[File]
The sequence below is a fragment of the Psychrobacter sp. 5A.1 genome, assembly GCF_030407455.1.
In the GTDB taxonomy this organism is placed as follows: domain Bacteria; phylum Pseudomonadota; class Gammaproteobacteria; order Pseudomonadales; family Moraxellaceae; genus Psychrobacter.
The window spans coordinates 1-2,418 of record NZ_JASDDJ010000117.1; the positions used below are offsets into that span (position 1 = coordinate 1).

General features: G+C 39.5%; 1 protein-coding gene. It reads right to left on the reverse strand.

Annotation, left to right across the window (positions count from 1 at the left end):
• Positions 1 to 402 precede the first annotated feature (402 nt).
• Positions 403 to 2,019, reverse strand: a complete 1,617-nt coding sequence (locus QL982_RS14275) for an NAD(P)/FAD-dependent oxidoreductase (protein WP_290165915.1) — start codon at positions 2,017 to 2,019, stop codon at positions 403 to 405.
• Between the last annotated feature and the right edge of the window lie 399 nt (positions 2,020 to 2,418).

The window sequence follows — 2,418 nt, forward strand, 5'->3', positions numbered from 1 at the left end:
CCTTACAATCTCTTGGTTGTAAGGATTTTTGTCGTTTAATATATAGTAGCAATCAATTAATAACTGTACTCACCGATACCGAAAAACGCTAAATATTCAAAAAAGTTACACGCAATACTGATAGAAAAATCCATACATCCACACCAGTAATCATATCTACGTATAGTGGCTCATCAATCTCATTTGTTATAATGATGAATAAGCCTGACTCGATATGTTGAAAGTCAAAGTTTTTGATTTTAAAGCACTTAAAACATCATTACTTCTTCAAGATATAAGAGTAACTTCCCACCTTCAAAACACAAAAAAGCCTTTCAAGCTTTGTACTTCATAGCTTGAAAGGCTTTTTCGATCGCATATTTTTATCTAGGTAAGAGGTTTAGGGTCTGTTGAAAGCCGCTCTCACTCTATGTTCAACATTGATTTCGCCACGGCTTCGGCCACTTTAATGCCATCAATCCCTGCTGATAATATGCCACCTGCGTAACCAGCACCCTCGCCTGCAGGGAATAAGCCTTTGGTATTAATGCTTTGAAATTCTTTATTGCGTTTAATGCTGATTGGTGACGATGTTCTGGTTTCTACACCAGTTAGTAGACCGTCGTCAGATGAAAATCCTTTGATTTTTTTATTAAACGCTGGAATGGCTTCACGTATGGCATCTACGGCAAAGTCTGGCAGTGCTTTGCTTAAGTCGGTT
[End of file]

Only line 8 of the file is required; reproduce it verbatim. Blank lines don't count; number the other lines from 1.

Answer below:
• Between the last annotated feature and the right edge of the window lie 399 nt (positions 2,020 to 2,418).